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Virtual Learning and In-Person Sports: Where are Your Priorities FCPS?

Last Wednesday, The Washington Post's front-page headline read, "Failing grades spike in Fairfax." The Fairfax County Public Schools (FCPS) report on which this article relied showed that student performance dropped drastically during virtual learning, with the greatest impact being felt by English-language learners and students with disabilities. This is no surprise to anyone in the disability community. Most calls to my advocacy practice come from parents of children with disabilities who are beyond frustrated with virtual learning.

Schools have not been identified as a main cause of the COVID-19 spread, but FCPS has remained closed to all but a very few students since March 2020. Nevertheless, coronavirus cases are now surging. Do I think the schools should have opened at the beginning of the school year with PPE and social distancing when daily coronavirus cases and hospitalizations were lower? Yes. Do I think that they should open now when daily infection rates and hospitalization rates are soaring? I honestly do not know. There is no easy answer. There is an element of risk, and the consequences can be deadly.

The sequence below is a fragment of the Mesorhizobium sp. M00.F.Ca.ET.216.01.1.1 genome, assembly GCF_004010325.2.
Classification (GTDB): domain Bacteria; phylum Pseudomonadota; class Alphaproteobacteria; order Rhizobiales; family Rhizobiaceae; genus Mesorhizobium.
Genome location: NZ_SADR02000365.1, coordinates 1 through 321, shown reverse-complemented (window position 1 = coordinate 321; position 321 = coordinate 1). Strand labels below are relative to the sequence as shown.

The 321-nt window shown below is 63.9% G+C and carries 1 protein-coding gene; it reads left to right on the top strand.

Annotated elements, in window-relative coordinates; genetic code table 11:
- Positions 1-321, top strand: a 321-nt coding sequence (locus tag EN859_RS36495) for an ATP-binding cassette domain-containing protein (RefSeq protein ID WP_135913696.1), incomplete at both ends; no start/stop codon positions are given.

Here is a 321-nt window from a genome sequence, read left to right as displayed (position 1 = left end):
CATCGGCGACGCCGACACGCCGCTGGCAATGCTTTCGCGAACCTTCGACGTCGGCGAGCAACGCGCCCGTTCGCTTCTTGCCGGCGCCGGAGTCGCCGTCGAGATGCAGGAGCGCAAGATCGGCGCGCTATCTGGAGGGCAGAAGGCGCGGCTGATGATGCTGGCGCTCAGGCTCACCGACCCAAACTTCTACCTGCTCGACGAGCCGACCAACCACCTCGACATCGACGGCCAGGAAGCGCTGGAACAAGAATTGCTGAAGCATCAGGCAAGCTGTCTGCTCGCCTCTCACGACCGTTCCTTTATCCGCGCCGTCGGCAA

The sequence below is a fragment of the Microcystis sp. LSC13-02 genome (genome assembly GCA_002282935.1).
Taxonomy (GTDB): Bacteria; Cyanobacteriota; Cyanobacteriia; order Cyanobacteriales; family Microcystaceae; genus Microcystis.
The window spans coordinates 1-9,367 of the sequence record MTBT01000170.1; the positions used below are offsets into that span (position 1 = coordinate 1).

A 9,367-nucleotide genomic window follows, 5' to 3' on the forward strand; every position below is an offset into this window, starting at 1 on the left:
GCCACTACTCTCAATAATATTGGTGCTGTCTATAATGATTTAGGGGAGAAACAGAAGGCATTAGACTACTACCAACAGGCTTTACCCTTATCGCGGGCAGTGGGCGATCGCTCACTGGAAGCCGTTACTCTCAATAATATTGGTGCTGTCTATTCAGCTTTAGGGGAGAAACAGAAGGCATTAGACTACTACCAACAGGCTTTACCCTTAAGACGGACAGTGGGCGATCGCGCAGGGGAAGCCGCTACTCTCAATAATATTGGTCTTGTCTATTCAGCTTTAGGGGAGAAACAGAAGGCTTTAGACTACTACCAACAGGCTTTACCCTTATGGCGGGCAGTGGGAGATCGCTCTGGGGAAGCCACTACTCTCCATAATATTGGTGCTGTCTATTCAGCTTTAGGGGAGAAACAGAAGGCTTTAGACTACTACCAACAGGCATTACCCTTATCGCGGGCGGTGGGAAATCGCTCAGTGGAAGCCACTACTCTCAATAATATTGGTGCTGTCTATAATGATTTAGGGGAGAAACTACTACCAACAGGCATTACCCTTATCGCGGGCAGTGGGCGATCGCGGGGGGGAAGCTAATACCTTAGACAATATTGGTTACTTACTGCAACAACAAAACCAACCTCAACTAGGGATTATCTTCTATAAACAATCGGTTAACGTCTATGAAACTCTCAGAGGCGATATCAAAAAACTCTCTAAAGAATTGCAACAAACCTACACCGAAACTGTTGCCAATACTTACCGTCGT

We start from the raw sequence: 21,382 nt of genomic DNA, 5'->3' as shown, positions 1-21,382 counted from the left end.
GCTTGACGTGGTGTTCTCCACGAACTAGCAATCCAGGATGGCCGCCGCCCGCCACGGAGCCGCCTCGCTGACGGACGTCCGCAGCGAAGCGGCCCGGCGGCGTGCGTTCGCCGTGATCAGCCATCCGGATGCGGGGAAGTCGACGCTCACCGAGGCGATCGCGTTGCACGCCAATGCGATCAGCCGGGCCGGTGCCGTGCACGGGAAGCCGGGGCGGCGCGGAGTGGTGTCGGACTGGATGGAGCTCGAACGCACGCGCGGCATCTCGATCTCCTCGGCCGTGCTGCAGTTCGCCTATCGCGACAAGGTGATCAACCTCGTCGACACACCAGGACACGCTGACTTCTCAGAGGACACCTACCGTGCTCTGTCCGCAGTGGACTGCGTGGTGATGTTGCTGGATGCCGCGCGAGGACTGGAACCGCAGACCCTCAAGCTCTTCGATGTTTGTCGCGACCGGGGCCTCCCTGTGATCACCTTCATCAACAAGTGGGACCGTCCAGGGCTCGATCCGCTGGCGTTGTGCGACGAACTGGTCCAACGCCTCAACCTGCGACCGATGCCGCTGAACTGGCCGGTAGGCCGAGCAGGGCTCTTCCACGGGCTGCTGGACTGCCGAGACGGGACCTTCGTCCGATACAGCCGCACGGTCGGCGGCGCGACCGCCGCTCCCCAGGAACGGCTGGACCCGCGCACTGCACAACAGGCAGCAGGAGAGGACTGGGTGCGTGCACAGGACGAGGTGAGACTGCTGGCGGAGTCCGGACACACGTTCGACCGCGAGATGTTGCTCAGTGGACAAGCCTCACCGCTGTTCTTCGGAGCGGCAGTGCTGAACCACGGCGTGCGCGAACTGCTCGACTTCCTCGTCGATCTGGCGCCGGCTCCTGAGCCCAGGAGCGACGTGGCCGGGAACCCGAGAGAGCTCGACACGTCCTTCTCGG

What I do know is this. If it is not safe for students to attend school in-person with social distancing and masks, then it is not safe for students to participate in indoor school sports.

I just got an email from our local high school. Apparently, in-person tryouts for basketball begin on December 7. Gymnastics, Indoor Track, Swim and Dive, and Wrestling tryouts start on December 14. Basketball? Wrestling? You cannot maintain social distancing and play either of these sports. You can argue that the other sports listed could be done in a socially distanced manner. However, you can also learn math, history, science and English and any other school subject in a socially distanced manner.

While in-person sports mosey along, in-person education is not deemed safe in FCPS. FCPS's own internal study found that virtual learning is failing its most vulnerable children. Yet, here many still sit, waiting to go to school. To me, this comes down to a question of priorities. We all want healthy and physically fit children. Athletic scholarships are important to many families. However, if a school district must prioritize, what should be the most important goal? I am going to go out on a limb and say to educate our children. Fairfax County Public Schools just showed us what its priorities are, and that should concern us all.


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